When I was 5 years old, my mother always told me that happiness was the key to life. When I went to school, they asked me what I wanted to be when I grew up. I wrote down 'happy.' They told me I didn't understand the assignment, and I told them they didn't understand life." -- John Lennon
Your television may tell you that spending more money and taking lavish vacations are the pathways to happiness, but finding extraordinary pleasure in the ordinary moments, even the mundane, is your true route to happiness.
If you doubt that pleasure is easy to find without spending money, first realizing that it's your natural state, is a step in the right direction.
Ever spend some time watching children?
They are pleasure-seeking, in the moment, happiness machines. So what happens to the rest of us 30 years later? Somewhere between our younger years and adulthood, we get lost in responsibility and actually forgo pleasure as an important component of living. We buy into the belief that pleasure is to be saved for after 5 p.m., on weekends, and once a year on a two-week vacation.
To be authentically healthy, we need to find the balance between juggling adult responsibilities, and enjoying simple happy pleasures.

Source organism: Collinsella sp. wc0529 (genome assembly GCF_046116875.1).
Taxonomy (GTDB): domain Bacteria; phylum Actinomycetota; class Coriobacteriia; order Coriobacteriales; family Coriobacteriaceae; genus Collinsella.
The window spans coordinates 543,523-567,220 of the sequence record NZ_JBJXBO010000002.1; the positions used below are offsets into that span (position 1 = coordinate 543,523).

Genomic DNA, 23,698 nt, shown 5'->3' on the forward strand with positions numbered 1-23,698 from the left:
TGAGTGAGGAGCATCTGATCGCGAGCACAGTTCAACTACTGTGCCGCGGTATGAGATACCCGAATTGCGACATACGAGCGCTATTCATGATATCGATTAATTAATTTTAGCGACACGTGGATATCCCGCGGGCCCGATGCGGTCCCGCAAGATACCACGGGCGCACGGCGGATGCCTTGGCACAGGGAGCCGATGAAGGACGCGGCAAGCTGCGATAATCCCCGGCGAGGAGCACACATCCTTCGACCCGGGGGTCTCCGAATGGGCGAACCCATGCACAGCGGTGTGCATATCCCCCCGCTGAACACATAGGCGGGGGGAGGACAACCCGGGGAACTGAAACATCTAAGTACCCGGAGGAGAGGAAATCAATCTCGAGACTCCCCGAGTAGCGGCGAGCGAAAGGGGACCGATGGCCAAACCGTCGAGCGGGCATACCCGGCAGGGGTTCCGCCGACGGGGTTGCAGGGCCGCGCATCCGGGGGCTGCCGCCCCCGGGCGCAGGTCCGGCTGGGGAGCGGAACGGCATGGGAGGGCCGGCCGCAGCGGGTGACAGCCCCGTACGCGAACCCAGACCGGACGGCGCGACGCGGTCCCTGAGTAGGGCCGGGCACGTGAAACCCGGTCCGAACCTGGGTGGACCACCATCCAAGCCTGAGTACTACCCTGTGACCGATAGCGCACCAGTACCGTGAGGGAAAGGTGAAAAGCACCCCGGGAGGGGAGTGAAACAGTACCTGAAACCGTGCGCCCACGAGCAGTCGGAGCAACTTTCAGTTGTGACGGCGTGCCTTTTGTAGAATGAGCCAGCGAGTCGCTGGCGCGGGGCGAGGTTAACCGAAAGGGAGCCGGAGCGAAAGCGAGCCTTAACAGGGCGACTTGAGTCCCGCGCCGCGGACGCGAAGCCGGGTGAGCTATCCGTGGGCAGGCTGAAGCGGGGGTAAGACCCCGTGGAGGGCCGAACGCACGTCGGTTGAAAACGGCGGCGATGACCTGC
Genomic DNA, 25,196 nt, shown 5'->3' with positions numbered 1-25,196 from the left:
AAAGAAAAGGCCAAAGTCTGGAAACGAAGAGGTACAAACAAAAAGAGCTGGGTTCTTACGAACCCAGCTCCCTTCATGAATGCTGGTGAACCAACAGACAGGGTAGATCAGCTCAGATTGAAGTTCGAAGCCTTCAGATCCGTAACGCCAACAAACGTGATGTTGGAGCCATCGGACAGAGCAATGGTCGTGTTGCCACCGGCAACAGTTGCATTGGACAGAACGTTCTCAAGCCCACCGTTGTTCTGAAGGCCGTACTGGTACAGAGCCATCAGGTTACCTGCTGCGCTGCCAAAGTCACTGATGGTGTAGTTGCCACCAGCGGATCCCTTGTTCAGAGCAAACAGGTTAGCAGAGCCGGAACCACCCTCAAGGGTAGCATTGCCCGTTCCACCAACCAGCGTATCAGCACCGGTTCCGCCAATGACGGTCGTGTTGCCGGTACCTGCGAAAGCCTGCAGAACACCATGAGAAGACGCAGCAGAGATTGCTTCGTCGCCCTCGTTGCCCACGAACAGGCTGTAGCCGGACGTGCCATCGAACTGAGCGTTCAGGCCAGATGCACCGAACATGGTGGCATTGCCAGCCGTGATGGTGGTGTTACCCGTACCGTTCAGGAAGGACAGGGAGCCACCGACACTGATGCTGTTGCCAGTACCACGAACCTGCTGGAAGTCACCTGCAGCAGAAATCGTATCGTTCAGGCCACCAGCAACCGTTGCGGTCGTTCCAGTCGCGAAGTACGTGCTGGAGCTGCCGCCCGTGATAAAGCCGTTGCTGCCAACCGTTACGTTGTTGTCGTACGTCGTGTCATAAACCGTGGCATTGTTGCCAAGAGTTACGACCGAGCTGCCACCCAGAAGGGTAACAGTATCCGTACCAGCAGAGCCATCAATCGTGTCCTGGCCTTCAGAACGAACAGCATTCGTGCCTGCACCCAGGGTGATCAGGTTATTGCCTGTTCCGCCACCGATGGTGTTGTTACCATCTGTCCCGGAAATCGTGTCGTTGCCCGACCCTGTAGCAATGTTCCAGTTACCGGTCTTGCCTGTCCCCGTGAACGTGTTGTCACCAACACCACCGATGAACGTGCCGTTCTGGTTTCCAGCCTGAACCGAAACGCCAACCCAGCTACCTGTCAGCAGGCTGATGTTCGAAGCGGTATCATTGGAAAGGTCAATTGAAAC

Balance consists of doing all those adult things we're supposed to be doing, yet having some fun in the process. We must remember happiness and joy are a choice. Dishes? Laundry? Commute to work? With a little creativity, all of it can be pleasurable.
For me, I'm more than happy to stick dirty clothes in the washer, toss them in the dryer and witness their clean, soft transformation, and then let them sit in the laundry basket for two weeks -- until they wrinkle beyond recognition. I hate to fold laundry. I loath it. So I sneak a little fun in.
I put on a motivational CD, light some incense, dump the basket on my bedroom floor before bedtime, and sit there folding and putting everything in its rightly place as I absorb some interesting information I'd never take the time to listen to during my day.
The joy I end up feeling as I go to bed with every piece of laundry in its proper place always surprises me. The task I hate most actually makes me happy when I do it in this ritualistic way.
Sound silly? What other choice do we have? Adult responsibilities aren't going away, so why not inject them with some free fun while we're at it? Creating ritual in the mundane allows us to find more joy in life.
Lighting a candle while making dinner so a warm glow shines on the chopping board makes preparing meals beautiful. Waking up to a favorite song programed into an alarm, or smelling coffee brewing in an automatic coffee maker, can make even cold winter mornings palatable.
Get my point? We have to make pleasure happen in the seemingly mundane routine of adult life.
Pleasure is a muscle that once formed and exercised, becomes habit.
When we become a pleasure seeking person creating joy in the ordinary -- our life becomes extraordinary.
Originally posted via Daily Transformations
Photo via seductivewomanblogspot.com